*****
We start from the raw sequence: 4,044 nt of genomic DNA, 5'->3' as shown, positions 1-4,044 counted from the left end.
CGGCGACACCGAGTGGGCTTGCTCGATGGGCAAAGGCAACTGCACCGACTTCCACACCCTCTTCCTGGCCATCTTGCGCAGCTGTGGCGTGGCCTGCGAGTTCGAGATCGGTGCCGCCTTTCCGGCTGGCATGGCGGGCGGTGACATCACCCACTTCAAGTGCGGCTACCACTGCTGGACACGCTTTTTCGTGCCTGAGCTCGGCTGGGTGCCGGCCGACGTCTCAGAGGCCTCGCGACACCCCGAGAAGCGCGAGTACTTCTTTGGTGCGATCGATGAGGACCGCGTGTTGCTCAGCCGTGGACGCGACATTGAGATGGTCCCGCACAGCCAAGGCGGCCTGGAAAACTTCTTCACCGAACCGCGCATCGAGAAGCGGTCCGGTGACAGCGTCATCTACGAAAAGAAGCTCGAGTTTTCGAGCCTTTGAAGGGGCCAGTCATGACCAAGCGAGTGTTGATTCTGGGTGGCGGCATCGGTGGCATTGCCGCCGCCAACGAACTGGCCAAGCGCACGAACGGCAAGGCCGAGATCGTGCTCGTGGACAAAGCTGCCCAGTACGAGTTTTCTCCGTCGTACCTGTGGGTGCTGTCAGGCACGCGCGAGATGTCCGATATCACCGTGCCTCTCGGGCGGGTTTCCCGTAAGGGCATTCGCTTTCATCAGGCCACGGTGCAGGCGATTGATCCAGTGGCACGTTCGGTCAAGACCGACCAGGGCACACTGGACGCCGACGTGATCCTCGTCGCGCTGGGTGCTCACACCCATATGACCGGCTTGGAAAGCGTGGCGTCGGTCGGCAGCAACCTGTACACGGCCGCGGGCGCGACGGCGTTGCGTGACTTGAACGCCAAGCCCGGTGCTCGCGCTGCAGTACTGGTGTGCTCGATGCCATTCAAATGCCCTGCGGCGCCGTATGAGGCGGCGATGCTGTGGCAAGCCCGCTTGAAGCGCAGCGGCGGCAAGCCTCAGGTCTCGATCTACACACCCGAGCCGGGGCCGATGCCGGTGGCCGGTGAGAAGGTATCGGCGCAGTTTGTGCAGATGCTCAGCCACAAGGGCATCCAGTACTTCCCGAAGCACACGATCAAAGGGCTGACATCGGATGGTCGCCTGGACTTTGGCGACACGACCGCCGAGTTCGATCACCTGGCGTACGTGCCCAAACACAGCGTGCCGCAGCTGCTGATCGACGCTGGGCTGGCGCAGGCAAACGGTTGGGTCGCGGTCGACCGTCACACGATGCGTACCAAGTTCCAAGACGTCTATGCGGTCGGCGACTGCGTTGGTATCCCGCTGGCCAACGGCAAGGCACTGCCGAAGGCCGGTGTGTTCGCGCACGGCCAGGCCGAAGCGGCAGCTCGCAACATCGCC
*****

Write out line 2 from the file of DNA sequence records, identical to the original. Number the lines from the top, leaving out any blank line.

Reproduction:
CGGCGACACCGAGTGGGCTTGCTCGATGGGCAAAGGCAACTGCACCGACTTCCACACCCTCTTCCTGGCCATCTTGCGCAGCTGTGGCGTGGCCTGCGAGTTCGAGATCGGTGCCGCCTTTCCGGCTGGCATGGCGGGCGGTGACATCACCCACTTCAAGTGCGGCTACCACTGCTGGACACGCTTTTTCGTGCCTGAGCTCGGCTGGGTGCCGGCCGACGTCTCAGAGGCCTCGCGACACCCCGAGAAGCGCGAGTACTTCTTTGGTGCGATCGATGAGGACCGCGTGTTGCTCAGCCGTGGACGCGACATTGAGATGGTCCCGCACAGCCAAGGCGGCCTGGAAAACTTCTTCACCGAACCGCGCATCGAGAAGCGGTCCGGTGACAGCGTCATCTACGAAAAGAAGCTCGAGTTTTCGAGCCTTTGAAGGGGCCAGTCATGACCAAGCGAGTGTTGATTCTGGGTGGCGGCATCGGTGGCATTGCCGCCGCCAACGAACTGGCCAAGCGCACGAACGGCAAGGCCGAGATCGTGCTCGTGGACAAAGCTGCCCAGTACGAGTTTTCTCCGTCGTACCTGTGGGTGCTGTCAGGCACGCGCGAGATGTCCGATATCACCGTGCCTCTCGGGCGGGTTTCCCGTAAGGGCATTCGCTTTCATCAGGCCACGGTGCAGGCGATTGATCCAGTGGCACGTTCGGTCAAGACCGACCAGGGCACACTGGACGCCGACGTGATCCTCGTCGCGCTGGGTGCTCACACCCATATGACCGGCTTGGAAAGCGTGGCGTCGGTCGGCAGCAACCTGTACACGGCCGCGGGCGCGACGGCGTTGCGTGACTTGAACGCCAAGCCCGGTGCTCGCGCTGCAGTACTGGTGTGCTCGATGCCATTCAAATGCCCTGCGGCGCCGTATGAGGCGGCGATGCTGTGGCAAGCCCGCTTGAAGCGCAGCGGCGGCAAGCCTCAGGTCTCGATCTACACACCCGAGCCGGGGCCGATGCCGGTGGCCGGTGAGAAGGTATCGGCGCAGTTTGTGCAGATGCTCAGCCACAAGGGCATCCAGTACTTCCCGAAGCACACGATCAAAGGGCTGACATCGGATGGTCGCCTGGACTTTGGCGACACGACCGCCGAGTTCGATCACCTGGCGTACGTGCCCAAACACAGCGTGCCGCAGCTGCTGATCGACGCTGGGCTGGCGCAGGCAAACGGTTGGGTCGCGGTCGACCGTCACACGATGCGTACCAAGTTCCAAGACGTCTATGCGGTCGGCGACTGCGTTGGTATCCCGCTGGCCAACGGCAAGGCACTGCCGAAGGCCGGTGTGTTCGCGCACGGCCAGGCCGAAGCGGCAGCTCGCAACATCGCC